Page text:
Mottisfont's Kitchen Garden
Our innovative Kitchen Garden embodies Mottisfont’s medieval history and productive past. Everything planted here is culinary, medicinal or edible, designed to educate and inspire. In autumn the long pergolas are covered in colourful hanging gourds.
Raised beds are bursting with colourful produce: a mix of vegetables, herbs and edible flowers. Surrounding a central water feature, the beds are constructed of brick and flint to reflect materials found elsewhere at Mottisfont.
All the vegetables planted here are heritage varieties, and have been grown at Mottisfont from seed. Look out for squashes, pumpkins and beetroot in autumn, and fragrant herbs such as lemon balm, thyme and mint.
Growing produce here returns food production and sustainability to the heart of our gardens for the first time in over 30 years. A continuous harvest of salad and other seasonal gems from this garden have been used by our own kitchens to create tasty dishes.
Alongside vegetables and herbs, edible flowers such as viola tricolor and pelargonium provide little pops of colour. Cream, yellow and orange sunflowers stand tall against the red brick walls, including the giant 'Sunzilla' variety. These will all offer up winter food for birds once the flowering season has passed.
Under the gourd walk
Running the full length of the garden are two cloister-esque wooden pergola walkways crafted from re-purposed Hampshire chestnut. These are draped with vines and strangely-shaped gourds through the autumn, planted with varities such as Turks turban, Patty pans and a really warty variety called Marina di Chioggia. These autumn baubles bring the colour to the kitchen garden.
Gourds can be grown on the ground, but often sprawl out in every direction taking over the vegetable patch. However, you can growing them vertically. This keeps their growth under control, uses up less garden spaces and makes a specutacular display. This year will have some signs about growing gourds, fun facts about the varieties are growing and information about the unusal history of these amazing plants.
We plan to harvest a selection of the gourds for decorative purposes. The remaining gourds will be picked in November: we plan dry the bird house varieties and make them into nesting boxes.
Head to Gardeners Cottage next to the Kitchen Garden to learn how we care for our gardens at Mottisfont. You can pick up some top tips for your own garden, too.
Visiting the Kitchen Garden
Soak up some of seasonal splendour with refreshments from the kiosk in the corner of the Kitchen Garden. Outdoor seating is scattered under the branches of a giant Indian bean tree, and for sunny days, there’s an area of lawn to spread out a picnic blanket.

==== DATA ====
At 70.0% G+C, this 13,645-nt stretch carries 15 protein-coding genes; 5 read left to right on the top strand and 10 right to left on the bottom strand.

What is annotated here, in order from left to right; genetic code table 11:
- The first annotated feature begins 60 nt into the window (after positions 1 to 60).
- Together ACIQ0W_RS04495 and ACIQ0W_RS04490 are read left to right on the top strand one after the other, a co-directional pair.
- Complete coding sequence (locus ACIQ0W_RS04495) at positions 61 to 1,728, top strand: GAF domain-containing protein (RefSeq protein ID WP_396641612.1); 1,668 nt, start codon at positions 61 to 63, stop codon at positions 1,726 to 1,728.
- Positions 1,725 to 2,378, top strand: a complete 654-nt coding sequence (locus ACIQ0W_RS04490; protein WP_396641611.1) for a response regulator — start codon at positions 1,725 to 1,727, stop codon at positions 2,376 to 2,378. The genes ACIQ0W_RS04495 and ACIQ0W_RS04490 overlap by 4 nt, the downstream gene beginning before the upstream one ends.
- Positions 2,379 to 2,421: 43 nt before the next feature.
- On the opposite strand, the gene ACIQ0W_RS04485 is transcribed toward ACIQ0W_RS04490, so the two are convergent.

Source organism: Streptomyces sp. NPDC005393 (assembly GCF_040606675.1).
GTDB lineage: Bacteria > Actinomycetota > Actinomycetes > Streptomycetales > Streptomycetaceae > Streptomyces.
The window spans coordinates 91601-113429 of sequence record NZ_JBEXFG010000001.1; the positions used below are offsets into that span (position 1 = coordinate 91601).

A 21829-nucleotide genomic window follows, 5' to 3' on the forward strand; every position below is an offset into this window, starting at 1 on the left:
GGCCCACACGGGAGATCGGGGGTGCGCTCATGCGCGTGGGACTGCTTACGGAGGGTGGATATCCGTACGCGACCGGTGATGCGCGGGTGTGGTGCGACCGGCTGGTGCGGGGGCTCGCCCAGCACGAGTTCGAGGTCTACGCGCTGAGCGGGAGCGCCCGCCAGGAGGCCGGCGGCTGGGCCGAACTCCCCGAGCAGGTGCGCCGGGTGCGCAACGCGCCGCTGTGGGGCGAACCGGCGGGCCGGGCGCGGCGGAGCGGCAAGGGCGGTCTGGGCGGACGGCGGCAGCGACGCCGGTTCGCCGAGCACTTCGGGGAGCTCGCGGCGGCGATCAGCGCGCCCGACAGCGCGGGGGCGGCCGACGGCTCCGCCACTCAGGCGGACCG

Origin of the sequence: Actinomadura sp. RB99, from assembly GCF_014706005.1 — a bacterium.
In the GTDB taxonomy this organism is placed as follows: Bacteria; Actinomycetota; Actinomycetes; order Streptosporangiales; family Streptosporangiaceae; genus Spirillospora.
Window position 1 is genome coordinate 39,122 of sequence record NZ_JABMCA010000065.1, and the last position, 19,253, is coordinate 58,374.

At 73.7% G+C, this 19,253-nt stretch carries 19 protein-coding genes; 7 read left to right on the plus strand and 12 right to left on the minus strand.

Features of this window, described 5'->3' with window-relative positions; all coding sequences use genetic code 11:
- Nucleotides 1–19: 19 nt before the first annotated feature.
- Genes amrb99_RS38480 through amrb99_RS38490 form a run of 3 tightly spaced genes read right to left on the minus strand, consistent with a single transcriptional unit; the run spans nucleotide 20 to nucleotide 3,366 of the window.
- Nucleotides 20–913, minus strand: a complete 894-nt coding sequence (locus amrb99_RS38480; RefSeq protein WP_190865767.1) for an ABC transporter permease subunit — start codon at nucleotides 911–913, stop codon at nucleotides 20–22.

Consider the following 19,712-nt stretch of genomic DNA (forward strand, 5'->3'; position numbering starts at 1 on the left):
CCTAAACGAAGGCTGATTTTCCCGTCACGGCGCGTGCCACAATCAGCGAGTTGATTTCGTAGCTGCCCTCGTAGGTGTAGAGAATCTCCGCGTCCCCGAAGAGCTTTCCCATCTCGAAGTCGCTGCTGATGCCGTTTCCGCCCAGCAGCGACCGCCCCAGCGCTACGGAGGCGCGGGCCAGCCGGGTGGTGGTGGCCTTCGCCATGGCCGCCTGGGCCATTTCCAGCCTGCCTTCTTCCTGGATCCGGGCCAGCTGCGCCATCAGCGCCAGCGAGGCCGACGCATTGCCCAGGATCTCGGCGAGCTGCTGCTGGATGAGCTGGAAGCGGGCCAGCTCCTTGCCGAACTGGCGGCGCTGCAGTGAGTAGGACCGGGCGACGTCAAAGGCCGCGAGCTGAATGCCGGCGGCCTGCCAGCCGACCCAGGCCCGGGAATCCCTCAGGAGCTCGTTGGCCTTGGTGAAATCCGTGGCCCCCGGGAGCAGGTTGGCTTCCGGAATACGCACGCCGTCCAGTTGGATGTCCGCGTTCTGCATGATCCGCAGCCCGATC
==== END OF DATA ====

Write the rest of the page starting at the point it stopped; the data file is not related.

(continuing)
The history of the Kitchen Garden
Our Kitchen Garden was made possible thanks to everyone who donated to the Walled Garden Appeal. It’s still evolving: later this year we’re planning to restore cold frames to the north wall, in readiness for spring produce.
The garden has seen many transformations over the years. The historic footprint dates back to at least the seventeenth century. A hothouse and greenhouse were installed here in the early nineteenth century; a detailed account in The Gardener from 1869 illustrates the acclaimed productivity of this area.
In the early twentieth century, all the freestanding glasshouses here had been demolished, with only glass frames against the north wall remaining. The gardens were generally still cultivated, however. Records show that the walled gardens continued to function as kitchen gardens throughout the Second World War, producing fresh produce for Mottisfont and the neighbouring community.
Maud Russell gave Mottisfont to the National Trust in 1957, but she continued to live in the house until 1972. She retained the walled gardens as her private space, and continued using this area to produce vegetables.
But it was in a poor state, and once Mrs Russell relocated in 1972, this area was initially converted into a car park, whilst the other walled gardens became the home of an eminent rose collection. During the early 1970s, Graham Stuart Thomas did recommend that a collection of tea roses and climbing roses be planted to improve this area, but these plans were never fully realised.
The visitor car park moved in 1985, and this area was used to accommodate café and retail outlets. Before it was transformed, it served as simply a stopping place for refreshment and convenience before entering the celebrated rose gardens. Now, it’s been re-instated as a new, welcoming space for visitors, a garden that echoes Mottisfont’s history.